Tension in an elevator cable
An elevator has a mass of 1400kg. What is the tension in the supporting cable when the elevator traveling down at 10 m/s is brought to rest in a distance of 40 m. Assume a constant acceleration.
m =1400 kg mass of elevator,
v = 10m/s initial speed of the elevator,
D = 40 m distance required to stop the elevator.
g = 9.81 m/s2 gravitational acceleration, as usual is assumed to be known.
T = ? magnitude of tension in the cable while bringing the elevator to rest.
To find T we must calculate:
a = ? acceleration while stopping the elevator,
t = ? time required to stop elevator.
It is convenient to draw a free-body diagram, as in Figure below.
is the tension in the cable of the elevator, is the gravity force. The resultant force is the force producing acceleration (deceleration in this case) of our elevator.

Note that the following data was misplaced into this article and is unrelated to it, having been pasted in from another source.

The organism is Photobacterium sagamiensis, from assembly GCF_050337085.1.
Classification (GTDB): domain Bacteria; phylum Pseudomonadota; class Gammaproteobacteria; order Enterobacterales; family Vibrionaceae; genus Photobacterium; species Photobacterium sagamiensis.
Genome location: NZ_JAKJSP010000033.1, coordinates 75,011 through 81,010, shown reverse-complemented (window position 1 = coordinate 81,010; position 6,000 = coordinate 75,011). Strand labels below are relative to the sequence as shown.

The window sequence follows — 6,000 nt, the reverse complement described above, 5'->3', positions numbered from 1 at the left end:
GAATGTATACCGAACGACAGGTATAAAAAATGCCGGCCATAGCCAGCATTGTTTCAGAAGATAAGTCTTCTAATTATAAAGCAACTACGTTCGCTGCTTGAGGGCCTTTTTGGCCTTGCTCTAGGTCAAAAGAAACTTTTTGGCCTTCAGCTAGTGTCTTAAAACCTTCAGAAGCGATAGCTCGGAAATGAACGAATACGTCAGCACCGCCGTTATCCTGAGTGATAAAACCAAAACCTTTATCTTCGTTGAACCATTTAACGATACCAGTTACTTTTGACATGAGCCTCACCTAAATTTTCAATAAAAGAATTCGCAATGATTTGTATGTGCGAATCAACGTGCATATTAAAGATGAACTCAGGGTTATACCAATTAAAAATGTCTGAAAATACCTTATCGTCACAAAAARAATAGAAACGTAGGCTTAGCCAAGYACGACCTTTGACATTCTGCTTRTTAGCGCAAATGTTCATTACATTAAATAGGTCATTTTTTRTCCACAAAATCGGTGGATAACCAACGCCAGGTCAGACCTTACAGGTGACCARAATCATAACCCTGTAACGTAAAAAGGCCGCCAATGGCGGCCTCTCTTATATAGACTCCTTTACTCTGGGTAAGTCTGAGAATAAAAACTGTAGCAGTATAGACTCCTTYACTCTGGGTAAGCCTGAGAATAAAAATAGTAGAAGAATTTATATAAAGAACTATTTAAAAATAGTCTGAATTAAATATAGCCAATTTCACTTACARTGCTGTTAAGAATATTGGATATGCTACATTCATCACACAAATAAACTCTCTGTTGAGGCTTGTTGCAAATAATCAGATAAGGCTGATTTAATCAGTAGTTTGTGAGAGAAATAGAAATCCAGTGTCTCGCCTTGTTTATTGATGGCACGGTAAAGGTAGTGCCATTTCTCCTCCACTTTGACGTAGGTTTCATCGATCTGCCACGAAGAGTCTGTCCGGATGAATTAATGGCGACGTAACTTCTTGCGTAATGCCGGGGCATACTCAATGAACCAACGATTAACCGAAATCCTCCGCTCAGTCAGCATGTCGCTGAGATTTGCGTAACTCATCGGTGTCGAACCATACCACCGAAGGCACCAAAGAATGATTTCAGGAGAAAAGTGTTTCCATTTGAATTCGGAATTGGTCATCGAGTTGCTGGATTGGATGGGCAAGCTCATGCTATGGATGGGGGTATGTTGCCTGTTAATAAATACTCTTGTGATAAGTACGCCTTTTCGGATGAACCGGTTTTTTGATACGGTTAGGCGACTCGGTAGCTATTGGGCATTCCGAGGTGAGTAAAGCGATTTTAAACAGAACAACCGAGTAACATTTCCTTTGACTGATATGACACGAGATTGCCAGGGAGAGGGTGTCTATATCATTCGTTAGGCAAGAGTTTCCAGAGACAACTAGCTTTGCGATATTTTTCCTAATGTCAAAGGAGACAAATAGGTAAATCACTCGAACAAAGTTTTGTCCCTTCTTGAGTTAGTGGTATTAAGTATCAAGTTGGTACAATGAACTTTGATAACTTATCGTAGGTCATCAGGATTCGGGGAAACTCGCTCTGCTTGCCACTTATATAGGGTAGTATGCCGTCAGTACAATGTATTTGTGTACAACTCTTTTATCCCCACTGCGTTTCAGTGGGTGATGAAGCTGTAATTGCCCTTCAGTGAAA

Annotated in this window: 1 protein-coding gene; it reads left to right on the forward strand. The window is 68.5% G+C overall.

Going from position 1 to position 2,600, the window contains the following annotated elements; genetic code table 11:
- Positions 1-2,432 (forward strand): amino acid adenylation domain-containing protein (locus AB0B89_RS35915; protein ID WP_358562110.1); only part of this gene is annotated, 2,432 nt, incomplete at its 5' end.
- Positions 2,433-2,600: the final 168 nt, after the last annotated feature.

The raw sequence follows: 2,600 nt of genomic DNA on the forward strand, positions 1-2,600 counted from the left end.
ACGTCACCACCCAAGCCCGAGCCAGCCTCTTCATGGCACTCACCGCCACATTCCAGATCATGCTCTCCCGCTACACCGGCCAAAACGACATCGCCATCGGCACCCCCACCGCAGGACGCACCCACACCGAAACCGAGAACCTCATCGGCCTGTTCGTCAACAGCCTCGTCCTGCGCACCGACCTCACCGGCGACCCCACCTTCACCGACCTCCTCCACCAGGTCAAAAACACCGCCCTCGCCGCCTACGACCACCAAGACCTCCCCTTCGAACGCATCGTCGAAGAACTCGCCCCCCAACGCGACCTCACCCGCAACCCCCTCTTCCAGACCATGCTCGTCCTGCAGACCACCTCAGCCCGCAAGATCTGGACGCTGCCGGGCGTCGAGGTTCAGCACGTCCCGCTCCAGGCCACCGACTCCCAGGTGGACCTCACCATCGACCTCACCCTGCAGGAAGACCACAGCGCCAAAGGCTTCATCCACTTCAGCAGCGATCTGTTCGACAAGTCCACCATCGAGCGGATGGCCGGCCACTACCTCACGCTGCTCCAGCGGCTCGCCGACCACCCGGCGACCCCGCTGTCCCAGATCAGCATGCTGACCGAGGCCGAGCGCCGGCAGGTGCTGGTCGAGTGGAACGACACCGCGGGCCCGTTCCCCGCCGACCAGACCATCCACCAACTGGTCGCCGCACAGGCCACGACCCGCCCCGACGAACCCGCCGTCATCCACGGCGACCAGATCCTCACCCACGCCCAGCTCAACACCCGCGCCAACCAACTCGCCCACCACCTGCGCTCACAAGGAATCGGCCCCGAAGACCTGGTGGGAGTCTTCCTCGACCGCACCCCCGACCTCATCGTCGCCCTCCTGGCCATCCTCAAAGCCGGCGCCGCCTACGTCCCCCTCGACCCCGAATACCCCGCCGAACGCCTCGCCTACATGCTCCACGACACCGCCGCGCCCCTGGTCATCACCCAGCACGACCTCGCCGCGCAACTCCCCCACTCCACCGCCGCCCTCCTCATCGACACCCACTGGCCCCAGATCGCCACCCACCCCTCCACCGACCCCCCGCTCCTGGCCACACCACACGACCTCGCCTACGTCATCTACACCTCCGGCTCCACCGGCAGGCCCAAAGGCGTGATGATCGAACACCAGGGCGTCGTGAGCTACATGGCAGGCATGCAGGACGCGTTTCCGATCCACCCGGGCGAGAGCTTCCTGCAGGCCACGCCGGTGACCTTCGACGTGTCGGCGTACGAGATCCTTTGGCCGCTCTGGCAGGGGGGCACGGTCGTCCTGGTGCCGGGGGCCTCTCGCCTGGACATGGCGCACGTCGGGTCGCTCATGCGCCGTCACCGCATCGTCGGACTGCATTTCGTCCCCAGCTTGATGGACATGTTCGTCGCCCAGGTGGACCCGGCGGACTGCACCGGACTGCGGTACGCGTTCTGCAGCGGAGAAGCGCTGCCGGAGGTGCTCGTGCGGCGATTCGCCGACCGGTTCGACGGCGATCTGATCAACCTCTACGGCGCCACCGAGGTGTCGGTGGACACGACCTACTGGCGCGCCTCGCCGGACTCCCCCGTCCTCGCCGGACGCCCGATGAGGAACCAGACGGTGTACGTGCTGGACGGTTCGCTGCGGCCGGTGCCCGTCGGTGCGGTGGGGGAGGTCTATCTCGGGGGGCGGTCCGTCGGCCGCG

This can be written in the form of the equation
if we chose the upward direction as positive. Solving for tension gives
For further calculations we can drop the vector notation as all the forces are acting along one line. To calculate the magnitude of the tension T, we must find the magnitude a of the acceleration. It can be found from kinematics equations
a = v/t (2)
D = vt (1/2)a t2 (3)
Equation (2) is based on the fact that elevator final speed is zero. Equation (3) is a standard formula for distance traveled in motion with constant acceleration (negative in this case as directed opposite to the initial speed).
Solving the equations (2) and (3) with respect to acceleration a, we find
Magnitude of tension T can be found from formula (1) taken without the vector notation (magnitude only!!)
Substituting numbers given in the problem we get
T = 15484 N.